Link To Guest Website: http://slowrise.com/ & https://ermontinc.org/
Title: “Traditional Methods Makes Better Bread”
Guest: John Gates of Nashoba Brook Bakery & Ermont Inc.
Interviewer: Jeffrey Davis – MAGE LLC
Click here to read the transcript
Well, Welcome back to Radio Entrepreneurs, everyone. My name again is Jeffrey Davis. I am the host of Radio Entrepreneurs and CEO and founder of MAGE, LLC management consulting firm to entrepreneurial organizations and leaders. A, you know, I’m pretty excited. I don’t know if it was a year or so, maybe more than a year, or if it must of been more than a year or so, because I also got to tour that I had John Gates on this show, CEO & Co-Founder of Nashoba Brook Bakery and CEO & license holder of Ermont Inc. But I have to tell you a, you know, as, as they went into COVID it, and I’m an eater and a shopper and a foodie by anyone’s definition grew up in the food business. I, you know, I was, it just caught like most of your looking at shortages shortages to many things that I had to stock up on some things.
And as I went to my grocery stores that I frequent over the last year and a half, the one thing that always seemed to be everywhere was Nashoba Brooks, bakery products. So somebody was doing a good job. Stocking is supplying and, and doing a great job during this thing. And it’s great bread for those who are healthy. Anybody who does nutrition knows that if you’re going to eat bread, they make bread the right way. So Welcome back, John and a thank you. And I’ve got to hear how you were able to manage shortages and through, through this whole pandemic and really what’s going on in your business.
John (1m 24s):
Yeah. Thank you, Jeffrey. You know, the, the pandemic was essentially good to know. Shoba in many ways, it did reorient our business. We use to make a lot of pastry and we would deliver a pastry to cafes throughout the greater Boston area. And all of those cafes shut down for an extended period of time. And so our pastry business dried up and we, we essentially moved away from that. I’m not sure we’re going to go back into it. It, it, it brought us back to the core of what we do, which is we make real bread the way it’s been made for 6,000 years. And what that means it is all of the Lebanon. It happens in our breads with few exceptions on it, a couple of varieties, but all 11, when that happens in our bread is powered by wild yeast, the yeast, it grows in the air and your studio and in my house, the air outside, and, and pretty much everyone who is listening in their environment.
John (2m 16s):
And we captured that wildebeest 23 years ago, and the silver Brook bakery using a great model with grapes that we picked from the banks of a vintage Schober Brooke, literally, that’s a true story, right? Outside the facility and with the wild yeast that we ended up capturing. And that powers our dough. What that does for us is we make long fermented doughs. So with commercial Baker’s yeast, you mix the dough, it rises quickly. You throw it in the oven, it freezes the metabolic process, which means that in most cases, particularly when you’re using a lot of whole grains, you get an undetectable, whole grain and wheat balm and your belly and your, your body can’t process it with sourdough, which is what we’re talking about.
John (3m 0s):
That’s the way a bread has been made for 6,000 years, you get a long fermentation process and then a fermentation process breaks down in the gluten, in the flour. It reduces the fighting acid. It makes the nutrition in the wheat flour bioavailable to your body. So like you were intimating. If you talk to a nutritionist, one of the first things they’re going to tell you is cut useless, white carbs out of your diet when you tell them, well, I have the sourdough, a real sourdough bread bakery that I like. They were going to say, well, that’s actually really healthy, good food, because that fermented process creates a goodness. The healthiness in the food, it makes it easier to digest. It gives it more flavor and it makes it more nutritional.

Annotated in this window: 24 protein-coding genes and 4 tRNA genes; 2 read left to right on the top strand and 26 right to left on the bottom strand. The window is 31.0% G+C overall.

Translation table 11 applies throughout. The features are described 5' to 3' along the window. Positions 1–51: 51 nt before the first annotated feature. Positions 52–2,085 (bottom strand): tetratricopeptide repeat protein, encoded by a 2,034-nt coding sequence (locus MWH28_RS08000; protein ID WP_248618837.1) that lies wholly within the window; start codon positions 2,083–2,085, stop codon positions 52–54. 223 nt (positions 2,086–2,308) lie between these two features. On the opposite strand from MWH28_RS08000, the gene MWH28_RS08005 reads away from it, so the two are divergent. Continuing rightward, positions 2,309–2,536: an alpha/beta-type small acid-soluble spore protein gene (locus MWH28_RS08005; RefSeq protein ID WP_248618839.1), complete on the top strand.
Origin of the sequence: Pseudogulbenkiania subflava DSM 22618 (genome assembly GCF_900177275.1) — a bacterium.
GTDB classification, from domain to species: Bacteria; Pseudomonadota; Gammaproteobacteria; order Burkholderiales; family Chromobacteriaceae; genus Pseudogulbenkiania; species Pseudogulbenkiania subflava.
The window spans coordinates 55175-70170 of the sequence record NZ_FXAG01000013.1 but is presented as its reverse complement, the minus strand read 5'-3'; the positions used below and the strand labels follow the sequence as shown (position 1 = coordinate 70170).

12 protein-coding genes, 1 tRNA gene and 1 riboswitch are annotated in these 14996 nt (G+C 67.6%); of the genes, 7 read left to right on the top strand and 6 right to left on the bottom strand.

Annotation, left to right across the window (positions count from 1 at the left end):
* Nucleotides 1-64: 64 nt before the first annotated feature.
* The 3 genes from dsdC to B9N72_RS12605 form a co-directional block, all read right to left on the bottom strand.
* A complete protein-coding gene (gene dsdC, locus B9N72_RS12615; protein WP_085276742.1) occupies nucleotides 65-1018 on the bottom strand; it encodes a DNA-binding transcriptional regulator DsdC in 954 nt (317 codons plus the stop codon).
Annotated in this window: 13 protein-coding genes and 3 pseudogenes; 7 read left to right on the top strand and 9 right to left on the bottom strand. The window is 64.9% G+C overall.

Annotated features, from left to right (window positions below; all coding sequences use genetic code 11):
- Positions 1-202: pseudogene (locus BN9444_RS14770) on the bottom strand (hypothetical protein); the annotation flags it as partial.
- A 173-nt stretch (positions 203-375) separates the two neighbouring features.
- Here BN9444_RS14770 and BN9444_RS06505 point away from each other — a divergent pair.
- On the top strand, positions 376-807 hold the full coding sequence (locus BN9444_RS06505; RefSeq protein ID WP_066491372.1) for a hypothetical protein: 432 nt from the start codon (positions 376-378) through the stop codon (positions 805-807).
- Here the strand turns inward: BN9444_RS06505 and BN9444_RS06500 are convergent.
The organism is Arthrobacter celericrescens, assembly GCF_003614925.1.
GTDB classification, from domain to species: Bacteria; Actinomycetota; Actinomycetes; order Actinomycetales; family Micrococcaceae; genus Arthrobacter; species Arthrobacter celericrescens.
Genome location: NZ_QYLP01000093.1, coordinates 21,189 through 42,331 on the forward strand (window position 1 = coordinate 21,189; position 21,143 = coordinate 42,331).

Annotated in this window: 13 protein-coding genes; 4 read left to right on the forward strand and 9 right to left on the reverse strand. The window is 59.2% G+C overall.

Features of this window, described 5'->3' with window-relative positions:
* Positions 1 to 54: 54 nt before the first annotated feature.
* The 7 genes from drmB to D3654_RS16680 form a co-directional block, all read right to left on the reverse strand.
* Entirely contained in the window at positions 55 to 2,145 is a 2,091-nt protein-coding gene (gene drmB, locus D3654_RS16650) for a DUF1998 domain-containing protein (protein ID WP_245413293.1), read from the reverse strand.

John (3m 42s):
So quick story, quick facts, or I know I just spoke a lot and I’ll shut up in a second. I want to talk too much. So tell me to shut up if you need me to, well, I didn’t
Jeffrey (3m 50s):
Have a question for those people. If someone has the gluten-free allergy, is it possible that they would not be triggered if they had your sourdough bread?
John (3m 59s):
So I really appreciate you asking that one thing I’ve tried to be really careful about is people who are a have celiacs disease, which means you have a, an actual medical intolerance for gluten. I don’t want to recommend our bread to people with a, with that kind of intolerance. People who have gluten sensitivity have written to us written to me specifically, but to the bakery and said, I read about your slow rise process. And I tried your bread and I can eat bread again. I’m not getting the bloated tired, a headache, lethargic feeling that I got it, gastrointestinal distress that I got when I would eat gluten in the past when I eat the bread.
John (4m 42s):
Because again, this fermentation process over for us, you know, it’s a twenty-four hour process. When the time we make the, the sourdough starter ready the night before, and then we mix the dough and then it’s another 14 hours before it goes into the oven. That long fermentation time is basically breaking down the complex carbohydrate in the wheat flour and making it so your body can digest it
2 (5m 5s):
John (5m 7s):
So the story is going to tell you is just real quick bread. It’s been made for 6,000 years. The process of bread. It tracks the process of civilization. It started and the Tigris Euphrates river valley in the middle east, when people cultivated week and started making bread, all of a history of making bread until the middle of the 20th century was wild yeast power. There wasn’t a such thing as a commercial bakery, Fleischmanns started selling commercial Baker’s yeast made in a factory to the us army to make quick bred and the message of tents after world war II to all the bread company is all over the world. Is Spain, Italy, Germany, France in the United States, all of the places where people eat a lot of bread, they said, wait, if I use commercial Baker’s yeast, I can make bread in two to three or four hours, as opposed to this, you know, old world way that takes 12, 14 hours.
John (5m 56s):
Well, you know, the signs started spinning well or whatever the currency was started spinning in their head. And they went, oh my God, I’ve got to switch to this other kind of yeast. And sourdough bread. Culture is all over the world, disappear. And there were a few great examples. If your listeners, or you want to look up Penn Paulin in Paris, fantastic bakery, amazing backstory. They kept their sourdough culture to show Brook bakery. We have that culture. We have a yeast and we’ve been growing and, and preserving for twenty-three years. It powers all of our breads and it makes this better version of bread that I was describing. It,